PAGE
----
Black gun violence prevention activists pull up on the steps of the Supreme Court

Over 100,000 people are shot or killed every year by and the majority are Black or Brown. This public health crisis has spiraled out of control, and we need leaders from the Supreme Court [on] down to step up and establish solution to end gun violence. I have lost many friends, neighbors and family members to this vicious cycle. Enough is enough.”

Greg Jackson, National Advocacy Director for Community Justice Action Fund.
Dante Barry, Co-Director of Million Hoodies and staunch gun violence prevention activist, makes an appearance at the rally. / Photo credit: Cirilo Manego III with Black With No Chaser

The Supreme Court spent over an hour hearing oral arguments on a New York City gun regulation dispute that would determine the scope of an individual’s right to keep and bear arms. After taking nearly a decade hiatus, the Supreme Court is left split and are no further in clearing the air on this issue. Meanwhile, gun violence prevention organizations stormed the steps of the Supreme Court while oral arguments took place. Still, black and brown communities continue to be woefully underrepresented at these rallies.

Greg Jackson, National Advocacy Director for CJAF, emcees the rally. / Photo credit: Cirilo Manego III with Black With No Chaser

Although the overwhelming majority of gun homicide victims are Black and Brown people, our faces are constantly cut off and voices drowned out by mainstream media’s anti-black agenda. Today, however, more than half of the speakers, including the emcee, were Black people. And rightfully so. Many of them living outside of the beltway sharing heartening and traumatic stories with a sea of people that did not look like them. Zion Kelly, a native Washingtonian and second year business student at Florida A & University, took to the stage. Afterwards, we caught up with him to get his thoughts on growing up in the Ward 5 and the affect gun violence has had on him and his community. “Gun violence has impacted my family for generations,” said Kelly on why he is all in on this fight. He went on to say, “It [gun violence] has impacted me, personally, when I lost my twin brother.”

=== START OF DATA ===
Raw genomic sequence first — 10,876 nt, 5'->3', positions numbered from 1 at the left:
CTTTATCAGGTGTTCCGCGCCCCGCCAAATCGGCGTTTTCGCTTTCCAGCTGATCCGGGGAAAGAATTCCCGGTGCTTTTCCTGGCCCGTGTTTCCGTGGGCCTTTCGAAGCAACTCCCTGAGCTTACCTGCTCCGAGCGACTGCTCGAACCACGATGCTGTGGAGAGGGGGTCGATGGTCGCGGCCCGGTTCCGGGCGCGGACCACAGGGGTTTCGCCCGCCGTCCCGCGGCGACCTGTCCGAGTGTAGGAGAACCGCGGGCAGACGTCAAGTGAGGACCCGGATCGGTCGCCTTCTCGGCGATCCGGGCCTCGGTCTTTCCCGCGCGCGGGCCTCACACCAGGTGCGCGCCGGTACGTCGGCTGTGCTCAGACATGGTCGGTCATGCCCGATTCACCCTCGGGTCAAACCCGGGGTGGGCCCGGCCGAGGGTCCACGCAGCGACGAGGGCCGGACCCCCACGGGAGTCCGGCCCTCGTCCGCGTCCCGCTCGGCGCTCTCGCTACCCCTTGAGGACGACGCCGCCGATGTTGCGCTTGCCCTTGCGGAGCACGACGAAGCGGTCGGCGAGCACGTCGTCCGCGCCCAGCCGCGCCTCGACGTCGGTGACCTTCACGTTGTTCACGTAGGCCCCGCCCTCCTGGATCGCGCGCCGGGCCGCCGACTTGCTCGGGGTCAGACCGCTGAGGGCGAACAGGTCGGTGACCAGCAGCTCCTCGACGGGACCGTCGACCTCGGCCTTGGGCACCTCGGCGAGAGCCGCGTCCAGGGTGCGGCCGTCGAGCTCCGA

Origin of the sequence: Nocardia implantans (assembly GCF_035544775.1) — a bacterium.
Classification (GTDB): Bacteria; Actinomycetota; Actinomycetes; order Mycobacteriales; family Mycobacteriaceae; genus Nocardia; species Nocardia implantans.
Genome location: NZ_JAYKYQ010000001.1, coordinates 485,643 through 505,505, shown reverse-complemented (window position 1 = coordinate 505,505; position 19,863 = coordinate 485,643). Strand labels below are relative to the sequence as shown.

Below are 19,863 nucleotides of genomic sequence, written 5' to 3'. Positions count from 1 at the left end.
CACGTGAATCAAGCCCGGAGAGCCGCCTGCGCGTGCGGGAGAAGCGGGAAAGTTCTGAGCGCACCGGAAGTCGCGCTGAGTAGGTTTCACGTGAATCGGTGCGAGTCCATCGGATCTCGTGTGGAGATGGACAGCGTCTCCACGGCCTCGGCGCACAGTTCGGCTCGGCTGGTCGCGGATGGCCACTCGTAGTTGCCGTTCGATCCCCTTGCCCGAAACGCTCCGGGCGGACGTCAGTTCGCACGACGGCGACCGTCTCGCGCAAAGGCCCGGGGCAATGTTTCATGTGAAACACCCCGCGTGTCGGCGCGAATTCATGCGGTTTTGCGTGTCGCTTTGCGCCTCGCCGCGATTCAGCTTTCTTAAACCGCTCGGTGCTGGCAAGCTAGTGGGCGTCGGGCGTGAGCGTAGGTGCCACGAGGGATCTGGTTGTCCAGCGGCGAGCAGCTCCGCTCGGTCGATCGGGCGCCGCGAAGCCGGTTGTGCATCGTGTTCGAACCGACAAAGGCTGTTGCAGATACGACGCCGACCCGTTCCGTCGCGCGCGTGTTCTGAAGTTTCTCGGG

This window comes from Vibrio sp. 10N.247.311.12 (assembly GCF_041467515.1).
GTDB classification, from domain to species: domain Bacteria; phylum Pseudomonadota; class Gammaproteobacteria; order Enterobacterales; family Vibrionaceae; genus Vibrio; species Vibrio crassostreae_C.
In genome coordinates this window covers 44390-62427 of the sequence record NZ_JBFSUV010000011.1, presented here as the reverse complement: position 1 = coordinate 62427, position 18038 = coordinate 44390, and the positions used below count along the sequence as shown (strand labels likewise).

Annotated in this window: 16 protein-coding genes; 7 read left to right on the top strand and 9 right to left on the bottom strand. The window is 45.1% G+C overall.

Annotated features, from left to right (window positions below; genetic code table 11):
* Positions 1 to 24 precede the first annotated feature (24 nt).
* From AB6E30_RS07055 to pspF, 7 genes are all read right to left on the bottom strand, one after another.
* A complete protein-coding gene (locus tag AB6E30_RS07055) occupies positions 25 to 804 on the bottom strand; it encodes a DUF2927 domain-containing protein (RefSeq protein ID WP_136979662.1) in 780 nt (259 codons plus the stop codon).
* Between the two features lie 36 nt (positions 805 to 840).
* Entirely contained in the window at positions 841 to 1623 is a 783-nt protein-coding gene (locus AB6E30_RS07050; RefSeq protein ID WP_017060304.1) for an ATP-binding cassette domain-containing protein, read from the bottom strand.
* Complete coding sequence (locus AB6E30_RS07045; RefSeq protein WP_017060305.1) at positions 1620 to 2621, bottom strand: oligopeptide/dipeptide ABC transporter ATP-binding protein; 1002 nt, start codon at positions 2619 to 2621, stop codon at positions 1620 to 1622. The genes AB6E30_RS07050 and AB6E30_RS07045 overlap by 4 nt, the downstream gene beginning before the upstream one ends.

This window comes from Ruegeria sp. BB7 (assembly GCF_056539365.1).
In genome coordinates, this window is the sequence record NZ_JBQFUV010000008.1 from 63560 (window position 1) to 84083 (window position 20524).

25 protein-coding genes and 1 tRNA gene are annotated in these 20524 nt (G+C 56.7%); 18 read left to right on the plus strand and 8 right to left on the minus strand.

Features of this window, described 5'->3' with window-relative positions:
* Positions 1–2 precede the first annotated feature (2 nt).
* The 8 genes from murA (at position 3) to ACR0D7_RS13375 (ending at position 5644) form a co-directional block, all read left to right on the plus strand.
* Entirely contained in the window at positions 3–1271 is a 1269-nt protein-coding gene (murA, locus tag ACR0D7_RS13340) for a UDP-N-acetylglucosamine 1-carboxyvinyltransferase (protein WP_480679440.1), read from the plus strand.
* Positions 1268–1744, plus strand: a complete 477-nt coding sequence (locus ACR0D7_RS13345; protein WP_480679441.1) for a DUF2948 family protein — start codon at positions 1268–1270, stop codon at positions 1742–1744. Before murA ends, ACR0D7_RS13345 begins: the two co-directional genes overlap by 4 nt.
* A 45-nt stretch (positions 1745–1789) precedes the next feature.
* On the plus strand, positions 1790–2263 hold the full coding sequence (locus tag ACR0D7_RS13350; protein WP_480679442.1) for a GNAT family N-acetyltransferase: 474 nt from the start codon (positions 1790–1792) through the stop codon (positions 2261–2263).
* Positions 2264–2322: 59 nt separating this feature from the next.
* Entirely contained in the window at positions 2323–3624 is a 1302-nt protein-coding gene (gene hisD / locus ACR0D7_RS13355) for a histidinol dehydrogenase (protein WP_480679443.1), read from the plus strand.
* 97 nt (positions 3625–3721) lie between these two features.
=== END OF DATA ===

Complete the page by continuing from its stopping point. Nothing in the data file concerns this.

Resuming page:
Zion Kelly, Native Washingtonian and second year student at Florida A & M University /
Cirilo Manego III with Black With No Chaser

Community Justice Action Fund in partnership with Moms Demand Action, Everytown For Gun Safety, Brady Campaign, and Gays Against Guns organized this day of action. Hundreds of people descended upon the steps of the Supreme Court to let their voices be heard, weathering chilling rain for over two hours. Some organizers began the day at 5:45am this morning. It was evident from the energy that these activists are here to fight and let the nation know: #GunLawsSaveLives.

Photo credit: Cirilo Manego III with Black With No Chaser

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Cirilo Manego III loves ramen and is quest to eat at every known ramen spot in Washington, D.C. While he’s not doing that, he’s likely somewhere flourishing. He’s a proud uncle of 13 nieces and nephews and dog owner. Native New Orleanian. Caters for fun @tumpetastings. When none of that is happening, he is political consultant to the stars. #StayBlack

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